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Economic update

How is the economy shaping the outlook for business?

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We take a closer look at what the latest developments could mean for business

The latest official data confirms that the UK economy has regained traction after encountering a soft patch earlier in the year, with a 0.7%[1] expansion in the second quarter. Recent surveys suggest that this reasonably solid performance is being maintained, but the driving force remains the domestically facing service sector, which accounts for the bulk of economic activity. Manufacturing is being held back by sluggish European export markets and a loss of competitiveness due to the appreciation of sterling.

Consumer price inflation continues to hold close to zero but wage growth is picking up. Although welcome in the sense that it allows households to benefit from a strengthening economy, excessive pay demands could threaten the inflation outlook if businesses are forced to raise prices.

Although the 8 July Budget was far-reaching in terms of its individual measures, the overall effect of the policy decisions on the broad economic outlook was limited. Despite some easing in the pace of tightening compared with earlier plans, fiscal retrenchment will still present a considerable headwind to economic growth for some years to come.

Smaller business turnover growth has settled close to a rate seen in the generally benign trading environment prior to the financial crisis. Regional differences continue to narrow, but those industries benefiting from investment and discretionary consumer spending remain among the strongest performers. Despite improving investment opportunities, firms continue to build on their already substantial cushion of liquidity and stronger loan demand is slow in emerging.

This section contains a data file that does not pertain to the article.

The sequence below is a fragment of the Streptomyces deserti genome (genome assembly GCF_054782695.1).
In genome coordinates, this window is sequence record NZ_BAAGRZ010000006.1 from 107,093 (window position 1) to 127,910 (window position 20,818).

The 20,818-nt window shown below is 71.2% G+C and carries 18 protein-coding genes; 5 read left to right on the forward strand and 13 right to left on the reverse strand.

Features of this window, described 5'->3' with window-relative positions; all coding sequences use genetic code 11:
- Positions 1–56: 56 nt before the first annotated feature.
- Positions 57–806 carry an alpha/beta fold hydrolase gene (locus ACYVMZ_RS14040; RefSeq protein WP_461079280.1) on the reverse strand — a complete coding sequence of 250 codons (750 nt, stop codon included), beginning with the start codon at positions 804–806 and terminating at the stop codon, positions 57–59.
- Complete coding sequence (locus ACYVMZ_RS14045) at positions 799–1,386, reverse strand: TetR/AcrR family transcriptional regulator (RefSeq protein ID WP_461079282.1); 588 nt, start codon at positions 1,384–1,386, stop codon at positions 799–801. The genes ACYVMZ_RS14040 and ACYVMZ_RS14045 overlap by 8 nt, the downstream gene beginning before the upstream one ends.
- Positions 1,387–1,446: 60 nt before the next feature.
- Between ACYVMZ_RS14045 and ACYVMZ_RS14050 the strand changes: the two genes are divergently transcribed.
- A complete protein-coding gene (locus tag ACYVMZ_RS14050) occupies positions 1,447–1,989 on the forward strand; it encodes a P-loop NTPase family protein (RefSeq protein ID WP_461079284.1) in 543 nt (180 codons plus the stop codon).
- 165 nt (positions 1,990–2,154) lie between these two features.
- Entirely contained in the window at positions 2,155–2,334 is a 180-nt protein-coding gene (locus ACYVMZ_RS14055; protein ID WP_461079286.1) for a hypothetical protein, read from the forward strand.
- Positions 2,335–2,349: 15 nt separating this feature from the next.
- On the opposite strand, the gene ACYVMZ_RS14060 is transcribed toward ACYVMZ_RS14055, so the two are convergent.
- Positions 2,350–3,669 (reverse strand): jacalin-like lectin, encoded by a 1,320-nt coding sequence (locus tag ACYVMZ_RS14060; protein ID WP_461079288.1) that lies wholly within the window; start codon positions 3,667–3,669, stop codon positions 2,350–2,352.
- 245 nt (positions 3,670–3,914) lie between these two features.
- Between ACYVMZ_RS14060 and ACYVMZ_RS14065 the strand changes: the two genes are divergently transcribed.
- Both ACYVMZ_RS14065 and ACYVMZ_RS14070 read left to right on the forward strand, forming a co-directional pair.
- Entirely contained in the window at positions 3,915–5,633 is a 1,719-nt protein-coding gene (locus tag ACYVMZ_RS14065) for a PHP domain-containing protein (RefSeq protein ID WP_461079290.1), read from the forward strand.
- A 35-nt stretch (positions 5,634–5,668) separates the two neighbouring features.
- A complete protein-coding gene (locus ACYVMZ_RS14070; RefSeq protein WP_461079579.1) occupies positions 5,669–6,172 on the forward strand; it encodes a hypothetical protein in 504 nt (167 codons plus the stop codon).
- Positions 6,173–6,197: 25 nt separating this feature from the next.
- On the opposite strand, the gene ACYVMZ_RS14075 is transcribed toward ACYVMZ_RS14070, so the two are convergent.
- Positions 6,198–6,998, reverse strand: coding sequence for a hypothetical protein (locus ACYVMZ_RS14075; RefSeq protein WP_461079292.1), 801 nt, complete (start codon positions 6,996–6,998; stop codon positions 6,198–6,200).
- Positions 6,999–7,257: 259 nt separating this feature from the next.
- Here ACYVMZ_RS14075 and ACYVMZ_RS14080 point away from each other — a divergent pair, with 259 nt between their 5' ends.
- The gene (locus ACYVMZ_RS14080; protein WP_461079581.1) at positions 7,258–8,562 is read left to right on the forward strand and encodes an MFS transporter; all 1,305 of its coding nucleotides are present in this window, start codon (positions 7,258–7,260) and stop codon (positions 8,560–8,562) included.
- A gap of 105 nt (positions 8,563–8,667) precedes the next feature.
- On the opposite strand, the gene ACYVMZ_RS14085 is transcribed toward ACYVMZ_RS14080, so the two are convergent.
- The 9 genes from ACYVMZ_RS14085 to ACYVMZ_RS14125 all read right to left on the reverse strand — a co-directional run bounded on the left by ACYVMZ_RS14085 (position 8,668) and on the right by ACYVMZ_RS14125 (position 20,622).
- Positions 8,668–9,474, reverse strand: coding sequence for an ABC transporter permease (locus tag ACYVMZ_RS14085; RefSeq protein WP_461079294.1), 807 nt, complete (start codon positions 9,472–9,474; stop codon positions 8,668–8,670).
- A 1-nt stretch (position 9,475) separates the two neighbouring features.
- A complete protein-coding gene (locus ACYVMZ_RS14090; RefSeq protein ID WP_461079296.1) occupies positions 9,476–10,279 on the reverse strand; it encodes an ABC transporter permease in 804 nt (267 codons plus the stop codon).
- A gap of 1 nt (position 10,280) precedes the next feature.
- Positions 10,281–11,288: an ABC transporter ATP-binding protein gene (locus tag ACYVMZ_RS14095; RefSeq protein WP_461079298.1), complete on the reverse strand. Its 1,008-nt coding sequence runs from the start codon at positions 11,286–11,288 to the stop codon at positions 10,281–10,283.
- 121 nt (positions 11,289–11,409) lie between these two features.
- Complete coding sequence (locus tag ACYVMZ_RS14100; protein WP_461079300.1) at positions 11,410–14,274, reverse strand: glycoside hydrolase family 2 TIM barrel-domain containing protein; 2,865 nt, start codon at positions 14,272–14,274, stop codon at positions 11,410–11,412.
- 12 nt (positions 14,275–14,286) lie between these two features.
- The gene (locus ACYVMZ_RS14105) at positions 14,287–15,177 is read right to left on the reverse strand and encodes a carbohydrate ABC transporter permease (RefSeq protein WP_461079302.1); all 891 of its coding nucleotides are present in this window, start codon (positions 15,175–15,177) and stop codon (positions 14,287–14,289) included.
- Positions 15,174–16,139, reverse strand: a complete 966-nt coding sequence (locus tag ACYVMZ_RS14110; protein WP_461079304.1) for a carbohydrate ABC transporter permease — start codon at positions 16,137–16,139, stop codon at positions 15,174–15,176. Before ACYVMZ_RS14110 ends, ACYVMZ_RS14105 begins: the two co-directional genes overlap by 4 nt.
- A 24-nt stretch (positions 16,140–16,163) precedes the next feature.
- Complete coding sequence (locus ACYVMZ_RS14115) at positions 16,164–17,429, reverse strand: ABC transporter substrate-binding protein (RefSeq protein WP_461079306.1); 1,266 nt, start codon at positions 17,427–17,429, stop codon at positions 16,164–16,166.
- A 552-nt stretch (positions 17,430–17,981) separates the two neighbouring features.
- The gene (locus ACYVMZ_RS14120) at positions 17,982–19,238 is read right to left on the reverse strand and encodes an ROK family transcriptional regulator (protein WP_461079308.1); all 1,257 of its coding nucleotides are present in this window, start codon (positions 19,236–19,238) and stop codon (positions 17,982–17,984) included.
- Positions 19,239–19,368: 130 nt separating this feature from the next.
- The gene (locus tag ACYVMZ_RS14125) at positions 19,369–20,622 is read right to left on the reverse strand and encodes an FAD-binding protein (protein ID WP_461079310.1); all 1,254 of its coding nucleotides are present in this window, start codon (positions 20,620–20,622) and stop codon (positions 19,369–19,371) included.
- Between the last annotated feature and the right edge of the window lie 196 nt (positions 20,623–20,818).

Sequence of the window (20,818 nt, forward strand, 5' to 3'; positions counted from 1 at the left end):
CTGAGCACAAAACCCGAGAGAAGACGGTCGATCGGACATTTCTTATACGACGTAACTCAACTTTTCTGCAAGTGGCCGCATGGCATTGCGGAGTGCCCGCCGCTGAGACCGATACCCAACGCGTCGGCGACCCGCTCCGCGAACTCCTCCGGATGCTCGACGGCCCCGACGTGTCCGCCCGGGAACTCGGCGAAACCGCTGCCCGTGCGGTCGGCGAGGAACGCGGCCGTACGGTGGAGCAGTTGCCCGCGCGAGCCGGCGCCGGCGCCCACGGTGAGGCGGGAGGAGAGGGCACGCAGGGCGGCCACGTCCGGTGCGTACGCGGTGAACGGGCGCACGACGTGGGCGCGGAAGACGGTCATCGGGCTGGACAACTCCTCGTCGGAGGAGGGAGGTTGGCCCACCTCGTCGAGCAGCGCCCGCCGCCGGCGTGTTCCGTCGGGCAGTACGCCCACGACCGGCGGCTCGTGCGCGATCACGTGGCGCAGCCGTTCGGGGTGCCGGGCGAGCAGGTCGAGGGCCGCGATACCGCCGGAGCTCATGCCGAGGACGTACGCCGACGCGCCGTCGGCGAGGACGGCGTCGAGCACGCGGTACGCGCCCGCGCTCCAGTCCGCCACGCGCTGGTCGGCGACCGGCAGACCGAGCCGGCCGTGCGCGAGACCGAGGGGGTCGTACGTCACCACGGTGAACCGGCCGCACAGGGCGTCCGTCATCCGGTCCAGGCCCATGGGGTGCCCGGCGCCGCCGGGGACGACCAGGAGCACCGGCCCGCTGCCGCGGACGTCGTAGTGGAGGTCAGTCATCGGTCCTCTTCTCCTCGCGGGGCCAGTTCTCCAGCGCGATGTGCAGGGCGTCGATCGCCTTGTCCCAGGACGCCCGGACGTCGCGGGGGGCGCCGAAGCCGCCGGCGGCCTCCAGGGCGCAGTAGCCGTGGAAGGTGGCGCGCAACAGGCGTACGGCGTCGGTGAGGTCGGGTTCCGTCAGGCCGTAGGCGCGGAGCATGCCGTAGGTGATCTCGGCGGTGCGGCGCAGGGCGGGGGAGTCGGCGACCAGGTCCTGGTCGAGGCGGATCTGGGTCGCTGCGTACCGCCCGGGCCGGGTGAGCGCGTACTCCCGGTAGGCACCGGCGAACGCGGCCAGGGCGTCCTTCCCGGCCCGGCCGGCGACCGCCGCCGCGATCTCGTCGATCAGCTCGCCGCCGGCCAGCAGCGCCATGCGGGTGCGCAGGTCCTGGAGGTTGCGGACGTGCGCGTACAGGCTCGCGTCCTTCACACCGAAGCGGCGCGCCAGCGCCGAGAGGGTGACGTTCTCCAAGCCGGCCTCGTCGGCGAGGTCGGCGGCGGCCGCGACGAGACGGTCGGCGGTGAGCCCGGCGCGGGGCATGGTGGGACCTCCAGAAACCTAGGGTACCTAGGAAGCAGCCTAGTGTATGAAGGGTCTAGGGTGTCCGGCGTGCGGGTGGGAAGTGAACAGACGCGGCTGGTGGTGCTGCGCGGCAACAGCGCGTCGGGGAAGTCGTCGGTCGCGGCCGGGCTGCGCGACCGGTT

Monetary policy debate

Domestic economic news is bringing the question of when to raise interest rates into sharper focus. Although a stronger pound is holding back import costs, consumer price inflation is soon likely to start rising towards its 2% target as lower energy costs fall out of the comparison.

The governor of the Bank of England has signalled that action to raise Bank Rate for the first time since 2007 could be taken around the turn of the year. However, the tightening process is likely to be slow and rates might eventually settle at around half of their pre-crisis norm of 4.5%.

[1] Source of ONS data: National Statistics website: www.ons.gov.uk
 

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